MUSINGS An Air Force wife and mum, whose husband and son have flown at the Indian Air Force’s Yelahanka Air Base, gets nostalgic at Aero India time. She fondly recalls time she spent at the Base, in the year it turns 50
Once every two years, Aero India brings the world to Yelahanka’s doorstep, galvanizing all of Bangalore. In the midst of all the fanfare surrounding the Air Show this year, India’s premier transport training base where the show is being held, turns a quiet 50. To an insider, the scant notice is not surprising. Life at the Air Force Station across the road from Aero India remains essentially unchanged from what it was 20 years ago.
Open spaces, dark and deep Eucalyptus woods full of mystery for children; a way of life that has remained insulated from the “larger” forces that have transformed Bangalore and, devotees would say, sapped the very soul of the city. Air Force Station Yelahanka has always had energy and vibrancy unmatched by any other flying station in India.
Long before Aero India catapulted it to the world stage, the base was unique for the number of young pilots who dominated the scene at any given time. On foot and on bicycles, in groups of two or more, they swarmed the place — indefatigable and perpetually grinning. If their trademark haircuts didn’t give them away, the positive energy that followed them, even to the Regimental shops, did.
Landing in the land of promise
For these young pilot officers on the last lap of their training, Bangalore had always conjured up visions of the good life. After the rigours of their three-year stint at the NDA and the rut of early flying training at some back-of-beyond bases, this was the Promised Land. Bangalored long before the word acquired its present connotation, before swank malls and pubs, the IT boom and the Hebbal Flyover with its eight-lane expressway to the airport changed the face of the city forever, they would head out “to town” every Saturday afternoon after pack-up.
Their destinations were Rex and Imperial for the latest English movies, Blue Fox and Lakeview for a change from the egg on toast and dal-roti of the Officers’ Mess.
Not to mention what was really uppermost in everyone’s mind – Bangalore’s beautiful girls and the refreshing change of scene on Brigade’s and MG Road, where you could stroll along both sides of the road and steal an occasional glance in their direction.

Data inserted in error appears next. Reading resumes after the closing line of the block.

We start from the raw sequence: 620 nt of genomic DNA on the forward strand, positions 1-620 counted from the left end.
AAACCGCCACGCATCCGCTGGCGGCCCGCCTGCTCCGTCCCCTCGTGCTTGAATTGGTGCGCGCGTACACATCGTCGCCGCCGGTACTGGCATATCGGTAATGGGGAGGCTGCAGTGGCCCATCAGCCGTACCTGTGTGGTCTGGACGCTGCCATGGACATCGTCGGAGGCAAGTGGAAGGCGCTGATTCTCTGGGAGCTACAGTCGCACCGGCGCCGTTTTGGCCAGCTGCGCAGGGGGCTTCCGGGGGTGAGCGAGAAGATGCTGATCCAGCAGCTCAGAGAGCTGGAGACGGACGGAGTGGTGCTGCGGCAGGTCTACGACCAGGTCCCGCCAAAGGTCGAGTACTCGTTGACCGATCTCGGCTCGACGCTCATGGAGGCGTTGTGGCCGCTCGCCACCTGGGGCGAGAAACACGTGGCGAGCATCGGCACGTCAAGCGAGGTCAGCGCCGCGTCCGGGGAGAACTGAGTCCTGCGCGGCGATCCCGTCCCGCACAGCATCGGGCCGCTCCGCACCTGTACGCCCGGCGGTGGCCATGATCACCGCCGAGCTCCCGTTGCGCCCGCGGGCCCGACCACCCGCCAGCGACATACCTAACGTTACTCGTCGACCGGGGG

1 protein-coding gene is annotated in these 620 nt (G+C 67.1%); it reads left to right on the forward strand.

The journey to town on the treacherous single-lane highway was an adventure by itself. Motorcycles were strictly forbidden and buses to and from the camp were few and far between. If you missed the 281C to the City Market or the IAF bus to Shivajinagar, it would mean having to wait interminably for a bus with a black board or an obliging truck driver going to Mekhri Circle.
As the young and the restless braved this 20 km ride, the married officers and their families usually stayed put on weekends. There were regular get-togethers at the colonial style Mess with its sloping roof made of red Mangalore tiles and at another watering hole with an unfussy name - The Club, a newer addition.
Despite a persistent water shortage, garden competitions were the order of the day. A ground floor allotment also meant a back garden with papaya, drumstick, and banana trees and frequent visitors from the suspected snake sanatorium in the low lying area beyond the married quarters, designated as a dhobhi ghat.
Holi was a big occasion and large groups would go around knocking at doors to draw even the most reluctant into the spirit of things. Before the days of the VCR, the movie hall was a place to congregate, and old and new Hindi movies ran to packed houses. As always, VIP visits meant a makeover for the station, a genuine spring cleaning and not the proverbial spit and polish with dabs of blue paint over all things stationary.
Birds…then and now
Inside the camp, the texture of life has not changed dramatically from the laid-back style of the 80s. The ever-present whine of turbo-propellers on circuit and landing was first heard in those days when Avros and later AN 32s and helicopters replaced the piston-engined Dakotas as the workhorses of the Air Force. The present subway connecting the residential area to the technical area was a requirement even in those days, when crossing the road to get to work by 7 a.m. was an ordeal. Pilots had to cope with birds in the flight path of aircraft even then, but now, thanks to Aero-India, the BBMP has acted on complaints from the Air Force.
Whatever happens, one thing remains constant — Air Force Station, Yelahanka turns out generation after generation of some of the finest transport pilots in the world, as it has been doing for fifty years now.